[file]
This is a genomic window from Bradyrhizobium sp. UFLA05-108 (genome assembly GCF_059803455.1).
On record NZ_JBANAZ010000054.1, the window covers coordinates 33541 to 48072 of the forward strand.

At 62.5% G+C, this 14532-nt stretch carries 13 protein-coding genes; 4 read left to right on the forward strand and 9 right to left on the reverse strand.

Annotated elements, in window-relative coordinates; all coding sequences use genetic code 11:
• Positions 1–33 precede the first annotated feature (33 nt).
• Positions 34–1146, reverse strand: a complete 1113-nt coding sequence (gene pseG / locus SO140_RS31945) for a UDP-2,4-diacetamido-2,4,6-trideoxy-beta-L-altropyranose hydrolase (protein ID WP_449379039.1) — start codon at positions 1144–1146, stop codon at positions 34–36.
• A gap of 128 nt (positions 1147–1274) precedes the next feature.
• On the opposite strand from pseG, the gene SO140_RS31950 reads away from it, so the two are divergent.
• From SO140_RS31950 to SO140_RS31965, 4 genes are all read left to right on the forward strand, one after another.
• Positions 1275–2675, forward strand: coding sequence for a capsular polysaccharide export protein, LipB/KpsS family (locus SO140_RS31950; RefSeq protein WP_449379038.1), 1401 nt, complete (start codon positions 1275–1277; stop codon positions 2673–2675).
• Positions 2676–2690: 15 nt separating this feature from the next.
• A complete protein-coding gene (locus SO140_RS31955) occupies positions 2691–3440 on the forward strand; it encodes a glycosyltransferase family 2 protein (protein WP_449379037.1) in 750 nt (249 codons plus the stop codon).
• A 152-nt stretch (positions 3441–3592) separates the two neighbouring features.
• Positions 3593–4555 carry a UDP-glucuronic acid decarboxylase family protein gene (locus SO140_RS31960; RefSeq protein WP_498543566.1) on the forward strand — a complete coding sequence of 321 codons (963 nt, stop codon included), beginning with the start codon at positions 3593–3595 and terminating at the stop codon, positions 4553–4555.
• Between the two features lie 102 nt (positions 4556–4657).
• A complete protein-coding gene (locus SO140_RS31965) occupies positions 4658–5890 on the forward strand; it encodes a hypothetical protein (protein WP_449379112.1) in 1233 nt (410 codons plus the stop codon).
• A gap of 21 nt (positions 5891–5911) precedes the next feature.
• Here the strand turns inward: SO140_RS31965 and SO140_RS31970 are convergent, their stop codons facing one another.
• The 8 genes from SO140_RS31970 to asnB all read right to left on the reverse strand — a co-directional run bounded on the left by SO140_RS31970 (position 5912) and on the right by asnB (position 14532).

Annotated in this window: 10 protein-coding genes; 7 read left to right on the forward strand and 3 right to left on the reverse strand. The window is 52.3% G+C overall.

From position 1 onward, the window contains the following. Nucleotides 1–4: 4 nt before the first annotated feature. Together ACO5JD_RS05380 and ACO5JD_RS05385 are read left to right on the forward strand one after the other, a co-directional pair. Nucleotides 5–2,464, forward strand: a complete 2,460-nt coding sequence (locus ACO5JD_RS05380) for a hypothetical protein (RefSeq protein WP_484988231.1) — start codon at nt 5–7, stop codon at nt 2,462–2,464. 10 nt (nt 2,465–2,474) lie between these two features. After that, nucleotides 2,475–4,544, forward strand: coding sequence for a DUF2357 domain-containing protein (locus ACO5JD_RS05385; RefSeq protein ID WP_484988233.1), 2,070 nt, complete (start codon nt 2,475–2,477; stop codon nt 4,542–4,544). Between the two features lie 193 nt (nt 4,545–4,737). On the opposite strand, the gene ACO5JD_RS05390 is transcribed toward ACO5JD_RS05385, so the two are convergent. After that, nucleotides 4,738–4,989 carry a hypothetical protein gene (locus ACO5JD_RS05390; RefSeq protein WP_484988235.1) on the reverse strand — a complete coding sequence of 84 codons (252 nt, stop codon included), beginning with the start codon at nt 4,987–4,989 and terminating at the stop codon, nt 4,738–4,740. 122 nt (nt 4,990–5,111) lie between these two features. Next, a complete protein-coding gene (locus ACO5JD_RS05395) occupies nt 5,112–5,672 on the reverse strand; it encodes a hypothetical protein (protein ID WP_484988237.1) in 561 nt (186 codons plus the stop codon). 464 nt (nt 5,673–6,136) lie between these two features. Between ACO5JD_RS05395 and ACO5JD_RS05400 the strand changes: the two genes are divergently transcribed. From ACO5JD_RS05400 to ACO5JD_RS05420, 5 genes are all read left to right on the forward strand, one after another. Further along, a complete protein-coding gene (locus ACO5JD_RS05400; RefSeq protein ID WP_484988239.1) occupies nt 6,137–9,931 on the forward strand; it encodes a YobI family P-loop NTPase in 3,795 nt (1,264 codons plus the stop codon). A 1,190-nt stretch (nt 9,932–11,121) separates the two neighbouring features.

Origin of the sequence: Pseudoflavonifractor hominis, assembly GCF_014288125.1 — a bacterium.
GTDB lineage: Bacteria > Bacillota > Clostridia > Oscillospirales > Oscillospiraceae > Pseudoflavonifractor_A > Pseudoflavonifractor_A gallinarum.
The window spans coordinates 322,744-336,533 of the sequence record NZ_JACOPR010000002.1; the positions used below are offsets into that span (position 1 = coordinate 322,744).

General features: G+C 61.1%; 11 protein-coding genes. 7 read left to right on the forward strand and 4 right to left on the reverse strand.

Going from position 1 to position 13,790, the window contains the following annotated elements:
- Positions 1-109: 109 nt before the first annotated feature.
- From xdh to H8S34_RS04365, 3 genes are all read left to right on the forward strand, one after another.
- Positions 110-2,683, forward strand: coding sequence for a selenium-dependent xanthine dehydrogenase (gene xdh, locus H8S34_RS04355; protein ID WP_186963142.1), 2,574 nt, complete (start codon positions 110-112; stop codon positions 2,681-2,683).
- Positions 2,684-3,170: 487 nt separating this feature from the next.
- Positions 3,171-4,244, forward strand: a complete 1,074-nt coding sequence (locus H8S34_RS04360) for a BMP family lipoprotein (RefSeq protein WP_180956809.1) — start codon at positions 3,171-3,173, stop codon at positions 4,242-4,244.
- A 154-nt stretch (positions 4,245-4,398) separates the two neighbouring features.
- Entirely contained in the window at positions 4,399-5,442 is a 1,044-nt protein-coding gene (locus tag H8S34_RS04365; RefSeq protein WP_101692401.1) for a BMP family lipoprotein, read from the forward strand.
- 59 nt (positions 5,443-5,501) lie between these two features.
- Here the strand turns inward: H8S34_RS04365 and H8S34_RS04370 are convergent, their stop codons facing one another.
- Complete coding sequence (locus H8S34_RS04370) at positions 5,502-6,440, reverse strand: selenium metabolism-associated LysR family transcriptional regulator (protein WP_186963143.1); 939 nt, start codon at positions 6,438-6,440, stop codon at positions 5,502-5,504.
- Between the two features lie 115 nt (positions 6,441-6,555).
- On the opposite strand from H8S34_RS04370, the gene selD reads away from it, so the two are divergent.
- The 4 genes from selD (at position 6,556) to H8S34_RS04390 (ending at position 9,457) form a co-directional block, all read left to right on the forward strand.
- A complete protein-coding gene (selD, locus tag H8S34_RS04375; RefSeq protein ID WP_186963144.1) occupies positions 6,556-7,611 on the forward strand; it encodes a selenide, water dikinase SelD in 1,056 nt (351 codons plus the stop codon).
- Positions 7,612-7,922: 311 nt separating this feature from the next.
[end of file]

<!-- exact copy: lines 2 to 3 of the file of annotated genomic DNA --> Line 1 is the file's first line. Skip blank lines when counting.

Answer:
On record NZ_JBANAZ010000054.1, the window covers coordinates 33541 to 48072 of the forward strand.

At 62.5% G+C, this 14532-nt stretch carries 13 protein-coding genes; 4 read left to right on the forward strand and 9 right to left on the reverse strand.